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Research Article

Genetic Diversity of Five Indonesian Native Cattle Breeds at Microsatellite Loci

Sutarno , A.D. Setyawan and A.J. Lymbery
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The long term objective of this study is to assist in the conservation of Indonesian native cattle breeds which are currently facing serious threats as a result of small population sizes, genetic drift and replacement by imported breeds. The study was conducted to evaluate the genetic diversity within and among five breeds of Indonesian native cattle from Madura, Lombok, Sumbawa, Aceh and Java. Five microsatellite loci were amplified in 40 animals from each breed. A total of 74 alleles were detected over all loci in all of the breeds. The mean observed number of alleles was 3.2 across all loci, with a mean observed heterozygosity of 0.77 and mean expected heterozygosity of 0.53. The observed heterozygote excess may be a result of outcrossing among breeds. Madura cattle were the most genetically distinct of all the breeds studied.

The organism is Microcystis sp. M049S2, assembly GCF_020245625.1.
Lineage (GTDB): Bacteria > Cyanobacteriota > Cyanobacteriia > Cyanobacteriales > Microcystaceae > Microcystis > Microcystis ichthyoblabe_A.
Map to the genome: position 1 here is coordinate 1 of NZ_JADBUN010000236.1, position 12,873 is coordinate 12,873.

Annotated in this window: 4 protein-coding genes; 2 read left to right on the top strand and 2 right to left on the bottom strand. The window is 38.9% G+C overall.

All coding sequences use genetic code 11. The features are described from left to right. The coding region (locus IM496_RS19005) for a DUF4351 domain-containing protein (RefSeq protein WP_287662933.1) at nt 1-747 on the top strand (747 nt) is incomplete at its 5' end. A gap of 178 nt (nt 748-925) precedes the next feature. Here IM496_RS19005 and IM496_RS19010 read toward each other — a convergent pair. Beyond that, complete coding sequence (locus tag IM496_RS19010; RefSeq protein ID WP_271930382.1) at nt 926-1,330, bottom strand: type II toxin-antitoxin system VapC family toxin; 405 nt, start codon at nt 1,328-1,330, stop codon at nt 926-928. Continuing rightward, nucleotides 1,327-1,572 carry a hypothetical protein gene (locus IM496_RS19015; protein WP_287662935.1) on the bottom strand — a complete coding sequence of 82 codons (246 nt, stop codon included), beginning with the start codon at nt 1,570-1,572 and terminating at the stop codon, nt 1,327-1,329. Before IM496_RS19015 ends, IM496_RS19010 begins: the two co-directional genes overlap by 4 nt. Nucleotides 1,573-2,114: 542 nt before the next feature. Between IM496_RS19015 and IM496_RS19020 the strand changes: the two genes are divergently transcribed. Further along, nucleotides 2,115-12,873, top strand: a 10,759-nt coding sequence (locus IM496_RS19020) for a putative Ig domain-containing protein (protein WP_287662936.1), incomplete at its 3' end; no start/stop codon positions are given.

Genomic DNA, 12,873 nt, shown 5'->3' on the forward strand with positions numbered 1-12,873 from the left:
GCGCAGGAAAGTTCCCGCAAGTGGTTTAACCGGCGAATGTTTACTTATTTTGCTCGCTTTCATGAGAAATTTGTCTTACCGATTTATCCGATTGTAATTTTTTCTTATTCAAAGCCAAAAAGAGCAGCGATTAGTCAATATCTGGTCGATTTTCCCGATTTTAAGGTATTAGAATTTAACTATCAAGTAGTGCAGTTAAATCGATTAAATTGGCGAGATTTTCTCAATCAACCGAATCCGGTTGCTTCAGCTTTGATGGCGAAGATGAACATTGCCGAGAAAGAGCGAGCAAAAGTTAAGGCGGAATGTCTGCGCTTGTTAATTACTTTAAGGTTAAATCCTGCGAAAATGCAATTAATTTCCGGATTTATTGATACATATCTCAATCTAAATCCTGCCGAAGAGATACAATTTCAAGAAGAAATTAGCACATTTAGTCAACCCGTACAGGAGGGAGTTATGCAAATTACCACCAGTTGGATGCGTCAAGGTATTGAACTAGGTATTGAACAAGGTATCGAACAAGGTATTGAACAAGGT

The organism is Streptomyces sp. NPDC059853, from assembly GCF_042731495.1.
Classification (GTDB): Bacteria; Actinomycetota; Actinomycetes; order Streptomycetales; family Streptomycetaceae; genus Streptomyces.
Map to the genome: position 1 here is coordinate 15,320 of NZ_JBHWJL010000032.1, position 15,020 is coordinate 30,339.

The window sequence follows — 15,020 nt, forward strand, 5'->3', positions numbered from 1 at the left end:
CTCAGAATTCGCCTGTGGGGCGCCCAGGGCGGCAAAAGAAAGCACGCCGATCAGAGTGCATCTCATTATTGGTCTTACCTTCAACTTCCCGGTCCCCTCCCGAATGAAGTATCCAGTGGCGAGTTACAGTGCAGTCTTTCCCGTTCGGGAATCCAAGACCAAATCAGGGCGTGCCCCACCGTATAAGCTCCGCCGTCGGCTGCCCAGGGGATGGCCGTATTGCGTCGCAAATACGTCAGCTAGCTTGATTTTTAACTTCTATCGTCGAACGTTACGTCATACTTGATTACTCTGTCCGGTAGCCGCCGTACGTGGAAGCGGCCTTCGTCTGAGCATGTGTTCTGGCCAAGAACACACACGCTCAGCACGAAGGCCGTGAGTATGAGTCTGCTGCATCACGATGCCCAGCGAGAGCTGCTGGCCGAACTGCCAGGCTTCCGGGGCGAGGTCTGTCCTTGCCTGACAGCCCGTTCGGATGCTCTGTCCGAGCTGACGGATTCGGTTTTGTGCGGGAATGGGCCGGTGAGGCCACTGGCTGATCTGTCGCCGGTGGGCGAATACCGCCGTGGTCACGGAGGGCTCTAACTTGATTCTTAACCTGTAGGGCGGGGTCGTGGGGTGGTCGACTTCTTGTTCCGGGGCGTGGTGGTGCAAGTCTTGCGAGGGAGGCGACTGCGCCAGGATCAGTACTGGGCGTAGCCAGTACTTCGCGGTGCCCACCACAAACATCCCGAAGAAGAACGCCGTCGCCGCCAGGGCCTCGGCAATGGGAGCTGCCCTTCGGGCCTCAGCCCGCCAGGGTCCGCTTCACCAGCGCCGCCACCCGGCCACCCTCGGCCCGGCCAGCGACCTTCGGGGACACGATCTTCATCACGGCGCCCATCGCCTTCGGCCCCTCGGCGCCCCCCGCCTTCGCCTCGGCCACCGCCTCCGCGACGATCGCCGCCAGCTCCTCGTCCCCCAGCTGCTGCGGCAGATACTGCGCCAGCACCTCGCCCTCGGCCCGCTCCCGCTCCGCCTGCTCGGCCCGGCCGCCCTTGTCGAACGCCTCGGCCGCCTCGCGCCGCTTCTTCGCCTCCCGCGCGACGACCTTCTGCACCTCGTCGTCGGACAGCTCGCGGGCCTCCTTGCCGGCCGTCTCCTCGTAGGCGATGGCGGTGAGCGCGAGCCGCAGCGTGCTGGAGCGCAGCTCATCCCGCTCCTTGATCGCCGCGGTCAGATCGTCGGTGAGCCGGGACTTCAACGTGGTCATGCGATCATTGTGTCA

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Sutarno , A.D. Setyawan and A.J. Lymbery, 2015. Genetic Diversity of Five Indonesian Native Cattle Breeds at Microsatellite Loci. Asian Journal of Animal Sciences, 9: 57-64.

DOI: 10.3923/ajas.2015.57.64

Received: January 04, 2015; Accepted: March 07, 2015; Published: April 13, 2015


Livestock breeds are important components of global biodiversity, particularly because they provide the genetic basis to respond to potential changes in future breeding goals (Groeneveld et al., 2010; Lenstra et al., 2012). Most genetic diversity in livestock is contained within and among native domestic breeds in developing countries which have not usually been subjected to intense artificial selection and as a consequence are locally adapted to a wide range of environments (Giovambattista et al., 2001; Hall and Bradley, 1995). Documenting the genetic diversity of native breeds of livestock has therefore become an important goal in conserving livestock breed diversity and the focus of an increasing number of studies.